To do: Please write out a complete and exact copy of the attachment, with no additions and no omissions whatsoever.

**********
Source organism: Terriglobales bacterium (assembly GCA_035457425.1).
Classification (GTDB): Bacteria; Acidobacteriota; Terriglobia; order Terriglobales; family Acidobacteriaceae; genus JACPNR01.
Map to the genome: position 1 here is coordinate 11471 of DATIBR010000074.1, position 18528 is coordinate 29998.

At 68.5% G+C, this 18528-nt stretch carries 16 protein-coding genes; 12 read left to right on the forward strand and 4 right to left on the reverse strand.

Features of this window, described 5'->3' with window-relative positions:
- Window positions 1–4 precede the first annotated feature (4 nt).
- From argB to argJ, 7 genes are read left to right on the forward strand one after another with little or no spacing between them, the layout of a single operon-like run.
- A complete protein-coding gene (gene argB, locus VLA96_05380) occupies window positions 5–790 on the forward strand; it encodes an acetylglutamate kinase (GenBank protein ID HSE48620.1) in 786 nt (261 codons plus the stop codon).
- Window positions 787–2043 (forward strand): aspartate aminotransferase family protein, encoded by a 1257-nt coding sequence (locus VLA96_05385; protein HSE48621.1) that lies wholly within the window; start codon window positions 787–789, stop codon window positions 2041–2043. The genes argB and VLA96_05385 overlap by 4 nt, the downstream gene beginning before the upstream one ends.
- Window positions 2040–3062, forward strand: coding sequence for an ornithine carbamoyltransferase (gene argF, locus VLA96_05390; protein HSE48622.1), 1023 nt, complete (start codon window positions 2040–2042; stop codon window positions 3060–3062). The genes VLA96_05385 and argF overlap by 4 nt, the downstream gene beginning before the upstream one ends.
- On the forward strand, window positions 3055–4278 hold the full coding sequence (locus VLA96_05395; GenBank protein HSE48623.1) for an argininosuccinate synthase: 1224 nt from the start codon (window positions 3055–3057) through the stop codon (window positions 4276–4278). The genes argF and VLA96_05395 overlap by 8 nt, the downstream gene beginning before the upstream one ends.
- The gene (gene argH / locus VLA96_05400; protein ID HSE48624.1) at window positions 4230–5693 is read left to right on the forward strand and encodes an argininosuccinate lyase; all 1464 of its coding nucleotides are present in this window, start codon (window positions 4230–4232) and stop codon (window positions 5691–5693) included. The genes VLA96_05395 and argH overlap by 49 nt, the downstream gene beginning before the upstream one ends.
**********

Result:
Source organism: Terriglobales bacterium (assembly GCA_035457425.1).
Classification (GTDB): Bacteria; Acidobacteriota; Terriglobia; order Terriglobales; family Acidobacteriaceae; genus JACPNR01.
Map to the genome: position 1 here is coordinate 11471 of DATIBR010000074.1, position 18528 is coordinate 29998.

At 68.5% G+C, this 18528-nt stretch carries 16 protein-coding genes; 12 read left to right on the forward strand and 4 right to left on the reverse strand.

Features of this window, described 5'->3' with window-relative positions:
- Window positions 1–4 precede the first annotated feature (4 nt).
- From argB to argJ, 7 genes are read left to right on the forward strand one after another with little or no spacing between them, the layout of a single operon-like run.
- A complete protein-coding gene (gene argB, locus VLA96_05380) occupies window positions 5–790 on the forward strand; it encodes an acetylglutamate kinase (GenBank protein ID HSE48620.1) in 786 nt (261 codons plus the stop codon).
- Window positions 787–2043 (forward strand): aspartate aminotransferase family protein, encoded by a 1257-nt coding sequence (locus VLA96_05385; protein HSE48621.1) that lies wholly within the window; start codon window positions 787–789, stop codon window positions 2041–2043. The genes argB and VLA96_05385 overlap by 4 nt, the downstream gene beginning before the upstream one ends.
- Window positions 2040–3062, forward strand: coding sequence for an ornithine carbamoyltransferase (gene argF, locus VLA96_05390; protein HSE48622.1), 1023 nt, complete (start codon window positions 2040–2042; stop codon window positions 3060–3062). The genes VLA96_05385 and argF overlap by 4 nt, the downstream gene beginning before the upstream one ends.
- On the forward strand, window positions 3055–4278 hold the full coding sequence (locus VLA96_05395; GenBank protein HSE48623.1) for an argininosuccinate synthase: 1224 nt from the start codon (window positions 3055–3057) through the stop codon (window positions 4276–4278). The genes argF and VLA96_05395 overlap by 8 nt, the downstream gene beginning before the upstream one ends.
- The gene (gene argH / locus VLA96_05400; protein ID HSE48624.1) at window positions 4230–5693 is read left to right on the forward strand and encodes an argininosuccinate lyase; all 1464 of its coding nucleotides are present in this window, start codon (window positions 4230–4232) and stop codon (window positions 5691–5693) included. The genes VLA96_05395 and argH overlap by 49 nt, the downstream gene beginning before the upstream one ends.